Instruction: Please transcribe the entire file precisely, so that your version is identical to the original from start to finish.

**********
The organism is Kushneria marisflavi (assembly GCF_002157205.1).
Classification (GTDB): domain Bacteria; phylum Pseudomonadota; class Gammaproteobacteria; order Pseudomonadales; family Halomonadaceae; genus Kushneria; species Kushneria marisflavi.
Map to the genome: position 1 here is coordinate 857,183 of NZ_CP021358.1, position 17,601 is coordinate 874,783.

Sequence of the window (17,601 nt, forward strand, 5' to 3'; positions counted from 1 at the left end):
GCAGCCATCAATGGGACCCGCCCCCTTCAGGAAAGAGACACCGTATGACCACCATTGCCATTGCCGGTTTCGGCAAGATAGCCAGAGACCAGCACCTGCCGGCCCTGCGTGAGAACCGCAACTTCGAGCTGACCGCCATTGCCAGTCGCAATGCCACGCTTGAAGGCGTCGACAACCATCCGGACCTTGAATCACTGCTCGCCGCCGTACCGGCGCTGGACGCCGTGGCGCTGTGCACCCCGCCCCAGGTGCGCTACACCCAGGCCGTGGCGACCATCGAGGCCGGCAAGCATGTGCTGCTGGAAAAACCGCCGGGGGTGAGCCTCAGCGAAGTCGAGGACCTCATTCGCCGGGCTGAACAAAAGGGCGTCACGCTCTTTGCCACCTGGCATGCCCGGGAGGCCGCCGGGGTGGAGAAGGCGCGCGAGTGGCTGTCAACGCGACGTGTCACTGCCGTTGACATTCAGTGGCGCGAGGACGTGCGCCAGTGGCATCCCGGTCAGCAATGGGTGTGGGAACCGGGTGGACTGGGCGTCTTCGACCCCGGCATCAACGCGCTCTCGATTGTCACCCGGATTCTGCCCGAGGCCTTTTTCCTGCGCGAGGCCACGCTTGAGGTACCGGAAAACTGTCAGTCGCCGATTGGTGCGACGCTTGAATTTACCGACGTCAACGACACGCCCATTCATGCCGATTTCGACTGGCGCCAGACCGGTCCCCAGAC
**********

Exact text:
The organism is Kushneria marisflavi (assembly GCF_002157205.1).
Classification (GTDB): domain Bacteria; phylum Pseudomonadota; class Gammaproteobacteria; order Pseudomonadales; family Halomonadaceae; genus Kushneria; species Kushneria marisflavi.
Map to the genome: position 1 here is coordinate 857,183 of NZ_CP021358.1, position 17,601 is coordinate 874,783.

Sequence of the window (17,601 nt, forward strand, 5' to 3'; positions counted from 1 at the left end):
GCAGCCATCAATGGGACCCGCCCCCTTCAGGAAAGAGACACCGTATGACCACCATTGCCATTGCCGGTTTCGGCAAGATAGCCAGAGACCAGCACCTGCCGGCCCTGCGTGAGAACCGCAACTTCGAGCTGACCGCCATTGCCAGTCGCAATGCCACGCTTGAAGGCGTCGACAACCATCCGGACCTTGAATCACTGCTCGCCGCCGTACCGGCGCTGGACGCCGTGGCGCTGTGCACCCCGCCCCAGGTGCGCTACACCCAGGCCGTGGCGACCATCGAGGCCGGCAAGCATGTGCTGCTGGAAAAACCGCCGGGGGTGAGCCTCAGCGAAGTCGAGGACCTCATTCGCCGGGCTGAACAAAAGGGCGTCACGCTCTTTGCCACCTGGCATGCCCGGGAGGCCGCCGGGGTGGAGAAGGCGCGCGAGTGGCTGTCAACGCGACGTGTCACTGCCGTTGACATTCAGTGGCGCGAGGACGTGCGCCAGTGGCATCCCGGTCAGCAATGGGTGTGGGAACCGGGTGGACTGGGCGTCTTCGACCCCGGCATCAACGCGCTCTCGATTGTCACCCGGATTCTGCCCGAGGCCTTTTTCCTGCGCGAGGCCACGCTTGAGGTACCGGAAAACTGTCAGTCGCCGATTGGTGCGACGCTTGAATTTACCGACGTCAACGACACGCCCATTCATGCCGATTTCGACTGGCGCCAGACCGGTCCCCAGAC